LifeScience Alley, its members and people, are great. Much more info about the organization and its members can be found on their great new website, but here’s the overview for anyone not familiar with LSA:
You wake up clammy, in a cold sweat.
Your heart is racing over 120BPM and you feel anxiety like you have never felt before.
It’s because of your dream.
This dream wasn’t the usual, where your teeth fell out, or your teenage self showed up at the wrong building for a final exam. No, this was much worse.
This time, you had a dream about your project. Your newly designed, much anticipated product that will change everything for your company.
In your dream, you were in a room with a big clock. Tick-tock. Tick-tock. The hands were moving fast.
Every minute, a sales guy would come in and ask if you were done yet.
Each time you’d answer, “Not quite”.
If you read my blog post back in July, you know that Creation Technologies and Creation Design Services were this year’s Innovation Station Sponsors at LSA2014, LifeScience Alley’s Health Technology Leadership Conference at the Minneapolis Convention Center.
It was amazing to meet life sciences innovators from across the globe as everyone joined LSA in celebrating 30 years of achievement in Minnesota’s medical community.
Personally, I was very impressed by Mayo Clinic Ventures. The organization systematically invests in new technology and start-ups to bring solutions to niche markets. This mindset will continue to be especially important as the medical industry focuses on the patient experience, and “outliers” become a thing of the past.
Check out the LSA2014 Conference Recap to see some of the insights shared by The Mayo Clinic, Medtronic, SharedClarity and many others.
The Power of Creativity in Innovation
In a rapidly changing industry like Healthcare, innovation is…Read More
It is undisputed – product development is very challenging.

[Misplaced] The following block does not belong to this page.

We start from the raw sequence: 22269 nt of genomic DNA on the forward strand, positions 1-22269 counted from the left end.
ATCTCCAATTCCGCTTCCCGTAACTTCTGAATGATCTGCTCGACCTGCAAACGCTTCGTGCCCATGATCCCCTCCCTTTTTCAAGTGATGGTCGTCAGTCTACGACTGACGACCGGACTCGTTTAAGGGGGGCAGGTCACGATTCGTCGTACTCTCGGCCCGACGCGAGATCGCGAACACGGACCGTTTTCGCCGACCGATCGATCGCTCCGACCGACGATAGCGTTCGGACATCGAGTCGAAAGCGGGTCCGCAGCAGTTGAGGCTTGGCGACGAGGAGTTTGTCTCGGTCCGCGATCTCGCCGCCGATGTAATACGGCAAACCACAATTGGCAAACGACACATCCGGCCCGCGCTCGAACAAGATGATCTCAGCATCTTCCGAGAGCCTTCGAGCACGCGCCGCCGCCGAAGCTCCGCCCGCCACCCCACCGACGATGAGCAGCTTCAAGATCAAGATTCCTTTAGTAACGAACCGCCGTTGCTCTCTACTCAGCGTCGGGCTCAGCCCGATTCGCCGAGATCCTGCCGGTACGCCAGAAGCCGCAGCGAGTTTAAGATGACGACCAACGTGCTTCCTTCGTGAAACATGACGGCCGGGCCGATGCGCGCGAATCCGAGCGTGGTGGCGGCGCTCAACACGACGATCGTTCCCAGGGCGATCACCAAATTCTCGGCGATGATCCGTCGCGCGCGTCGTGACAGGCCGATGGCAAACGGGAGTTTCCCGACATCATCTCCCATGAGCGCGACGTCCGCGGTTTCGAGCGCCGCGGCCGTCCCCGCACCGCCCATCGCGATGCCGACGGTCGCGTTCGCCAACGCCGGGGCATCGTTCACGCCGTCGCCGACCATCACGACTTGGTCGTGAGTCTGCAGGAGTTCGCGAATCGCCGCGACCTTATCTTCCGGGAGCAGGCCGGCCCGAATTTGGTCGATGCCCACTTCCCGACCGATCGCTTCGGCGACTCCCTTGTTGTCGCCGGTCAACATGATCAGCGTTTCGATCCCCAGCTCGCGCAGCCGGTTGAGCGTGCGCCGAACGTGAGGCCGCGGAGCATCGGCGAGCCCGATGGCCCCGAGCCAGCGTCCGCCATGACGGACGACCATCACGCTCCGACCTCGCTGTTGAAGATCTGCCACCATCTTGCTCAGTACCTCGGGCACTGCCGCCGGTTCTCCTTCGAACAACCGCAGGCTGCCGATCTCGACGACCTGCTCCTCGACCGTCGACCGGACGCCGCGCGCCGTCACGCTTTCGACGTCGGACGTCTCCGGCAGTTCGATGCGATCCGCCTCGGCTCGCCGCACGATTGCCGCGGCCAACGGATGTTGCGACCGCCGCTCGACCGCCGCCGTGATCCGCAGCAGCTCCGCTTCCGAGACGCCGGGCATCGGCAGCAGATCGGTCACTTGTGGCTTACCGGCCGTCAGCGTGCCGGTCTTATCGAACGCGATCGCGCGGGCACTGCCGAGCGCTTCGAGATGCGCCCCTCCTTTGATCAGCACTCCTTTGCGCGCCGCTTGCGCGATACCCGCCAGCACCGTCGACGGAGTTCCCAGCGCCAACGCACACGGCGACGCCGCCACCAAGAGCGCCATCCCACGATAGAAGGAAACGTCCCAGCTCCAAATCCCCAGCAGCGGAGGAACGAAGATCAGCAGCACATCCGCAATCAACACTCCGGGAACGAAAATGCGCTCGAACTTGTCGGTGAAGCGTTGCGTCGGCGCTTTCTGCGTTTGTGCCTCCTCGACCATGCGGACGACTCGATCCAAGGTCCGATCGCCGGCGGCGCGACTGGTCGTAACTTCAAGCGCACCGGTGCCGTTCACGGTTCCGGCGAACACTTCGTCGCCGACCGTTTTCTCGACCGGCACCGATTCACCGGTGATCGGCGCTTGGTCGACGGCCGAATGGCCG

No matter what process we follow or how well defined the specifications are, projects never proceed as smoothly as we would like.
This was the theme of our workshop a few weeks ago, when I had the pleasure of presenting ‘DFX and You: Making the Transition from Design to Manufacturing’ along with Nate Bullerman, Engineering Leader in Creation’s Minnesota manufacturing facility.
We partnered with LifeScience Alley as part of the educational sessions they provide to Minnesota’s healthcare and life sciences community, and spent the morning with a great group of design engineers.
Watch Nate discuss how tombstoning can be avoided through DFM in the video below.
There’s Only One Guarantee in New Product Development
The discussion went something like this… Whether:
Call toll free 877.734.7456…
How Does Your Product Development Cycle Stack Up? Did you know that Deere & Company reduced product development time for construction equipment by 60%, and IBM reduced direct costs in system assembly by 50%? And how did Fuji Xerox’s FX-3500 copier immediately capture 60% of the relevant domestic market? All are historical reference points to
Global competition in the medical device industry is fierce and if your company is not constantly innovating and evolving, you are likely being left behind. For medical device companies in the New York region, staying stagnant is not an option. This tight-knit community plans on being assertive in creating medical devices that will improve lives